Acetylcholine receptor molecules of the nematode Caenorhabditis elegans

Part of the EXS book series (EXS, volume 63)


Receptors for acetylcholine are present in nematodes. Studies using physiological and biochemical methods have revealed the existence of nicotinic acetylcholine receptors with a novel pharmacology. Caenorhabditis elegans provides a particularly suitable organism with which to investigate such receptors using molecular genetic approaches. Mutants resistant to the cholinergic agonist (and anthelmintic drug) levamisole have permitted the isolation of a number of genes, including structural subunits of the nicotinic acetylcholine receptor. The only known viable mutants of nicotinic receptors are those of Caenorhabditis elegans. This organism offers the prospect of studying the developmental and regulatory effects of the loss of a single component of the receptor. Using Caenorhabditis elegans it is possible to select interesting phenotypic mutations by in vivo mutagenesis before determining the causative lesion. Resistance genes other than those encoding structural subunits are of particular interest, as they will encode additional polypeptides closely associated with nicotinic receptor function. Such proteins are often difficult or impossible to identify using conventional biochemical approaches, whereas genetic selection should permit their identification.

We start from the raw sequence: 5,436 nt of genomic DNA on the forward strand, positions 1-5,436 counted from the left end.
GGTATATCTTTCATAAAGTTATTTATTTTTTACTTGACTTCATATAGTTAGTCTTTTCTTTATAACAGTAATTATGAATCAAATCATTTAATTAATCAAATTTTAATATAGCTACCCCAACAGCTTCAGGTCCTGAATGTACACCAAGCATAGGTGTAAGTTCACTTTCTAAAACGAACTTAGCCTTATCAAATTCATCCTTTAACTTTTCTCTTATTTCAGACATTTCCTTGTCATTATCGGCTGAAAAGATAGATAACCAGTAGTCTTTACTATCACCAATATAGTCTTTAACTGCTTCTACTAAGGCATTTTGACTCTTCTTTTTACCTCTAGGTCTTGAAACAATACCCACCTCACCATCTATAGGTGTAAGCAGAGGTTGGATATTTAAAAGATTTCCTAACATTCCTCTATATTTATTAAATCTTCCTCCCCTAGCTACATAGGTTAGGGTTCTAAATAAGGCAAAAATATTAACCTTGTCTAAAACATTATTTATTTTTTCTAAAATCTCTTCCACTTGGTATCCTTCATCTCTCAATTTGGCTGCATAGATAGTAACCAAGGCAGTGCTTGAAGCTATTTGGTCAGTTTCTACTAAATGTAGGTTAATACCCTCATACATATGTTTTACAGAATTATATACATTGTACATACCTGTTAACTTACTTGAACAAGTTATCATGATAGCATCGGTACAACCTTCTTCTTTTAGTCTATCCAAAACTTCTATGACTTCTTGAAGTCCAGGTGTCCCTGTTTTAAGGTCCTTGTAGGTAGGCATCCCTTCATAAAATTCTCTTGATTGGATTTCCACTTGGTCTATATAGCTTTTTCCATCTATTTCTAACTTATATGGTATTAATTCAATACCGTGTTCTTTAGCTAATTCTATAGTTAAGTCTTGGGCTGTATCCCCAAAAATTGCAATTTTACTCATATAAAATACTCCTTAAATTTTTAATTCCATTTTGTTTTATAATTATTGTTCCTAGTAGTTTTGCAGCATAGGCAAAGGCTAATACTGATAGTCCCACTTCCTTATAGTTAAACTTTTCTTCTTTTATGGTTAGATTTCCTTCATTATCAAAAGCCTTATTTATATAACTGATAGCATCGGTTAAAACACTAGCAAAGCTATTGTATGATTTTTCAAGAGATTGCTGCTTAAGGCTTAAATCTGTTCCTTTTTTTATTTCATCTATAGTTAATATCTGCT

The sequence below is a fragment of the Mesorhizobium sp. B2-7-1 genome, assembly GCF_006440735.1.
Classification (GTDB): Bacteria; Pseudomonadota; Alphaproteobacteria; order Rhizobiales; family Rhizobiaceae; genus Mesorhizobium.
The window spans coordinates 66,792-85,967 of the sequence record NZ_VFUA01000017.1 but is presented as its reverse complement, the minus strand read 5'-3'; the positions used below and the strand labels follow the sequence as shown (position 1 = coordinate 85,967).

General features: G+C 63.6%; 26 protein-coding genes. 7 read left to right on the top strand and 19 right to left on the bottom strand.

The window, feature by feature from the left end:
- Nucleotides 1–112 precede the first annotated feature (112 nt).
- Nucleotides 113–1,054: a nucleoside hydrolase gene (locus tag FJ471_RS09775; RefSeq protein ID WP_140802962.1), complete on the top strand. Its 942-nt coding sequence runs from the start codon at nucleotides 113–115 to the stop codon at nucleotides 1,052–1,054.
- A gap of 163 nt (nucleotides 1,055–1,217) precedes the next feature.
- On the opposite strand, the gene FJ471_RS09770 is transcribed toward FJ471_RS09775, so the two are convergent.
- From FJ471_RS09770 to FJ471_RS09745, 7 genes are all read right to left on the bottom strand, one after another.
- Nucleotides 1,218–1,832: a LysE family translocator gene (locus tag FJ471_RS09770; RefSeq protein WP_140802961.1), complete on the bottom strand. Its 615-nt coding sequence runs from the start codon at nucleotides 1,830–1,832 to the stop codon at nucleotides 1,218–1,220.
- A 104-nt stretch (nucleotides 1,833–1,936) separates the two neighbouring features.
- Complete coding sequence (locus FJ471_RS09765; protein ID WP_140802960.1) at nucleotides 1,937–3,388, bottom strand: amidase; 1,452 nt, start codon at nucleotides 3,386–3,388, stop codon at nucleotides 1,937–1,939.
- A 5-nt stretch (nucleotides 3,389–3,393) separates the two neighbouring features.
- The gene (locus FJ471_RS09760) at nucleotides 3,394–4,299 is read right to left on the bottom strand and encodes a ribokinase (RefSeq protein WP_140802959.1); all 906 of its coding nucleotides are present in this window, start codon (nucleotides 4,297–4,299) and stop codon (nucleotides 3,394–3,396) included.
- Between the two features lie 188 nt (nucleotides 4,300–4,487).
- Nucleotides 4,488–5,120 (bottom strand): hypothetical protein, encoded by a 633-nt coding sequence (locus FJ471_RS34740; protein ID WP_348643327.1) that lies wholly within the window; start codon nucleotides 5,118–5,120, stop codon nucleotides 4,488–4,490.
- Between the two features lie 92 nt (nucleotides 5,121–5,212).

Acetylcholine Receptor Caenorhabditis Elegans Xenopus Oocyte Nicotinic Acetylcholine Receptor Structural Subunit 
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Copyright information

© Birkhäuser Verlag Basel/Switzerland 1993

Authors and Affiliations

  1. 1.AFRC Laboratory of Molecular Signalling, Department of ZoologyUniversity of CambridgeCambridgeEngland
  2. 2.Laboratory of Molecular BiologyMRC CentreCambridgeEngland
  3. 3.Division of Life SciencesThe University of Texas at San AntonioSan AntonioUSA

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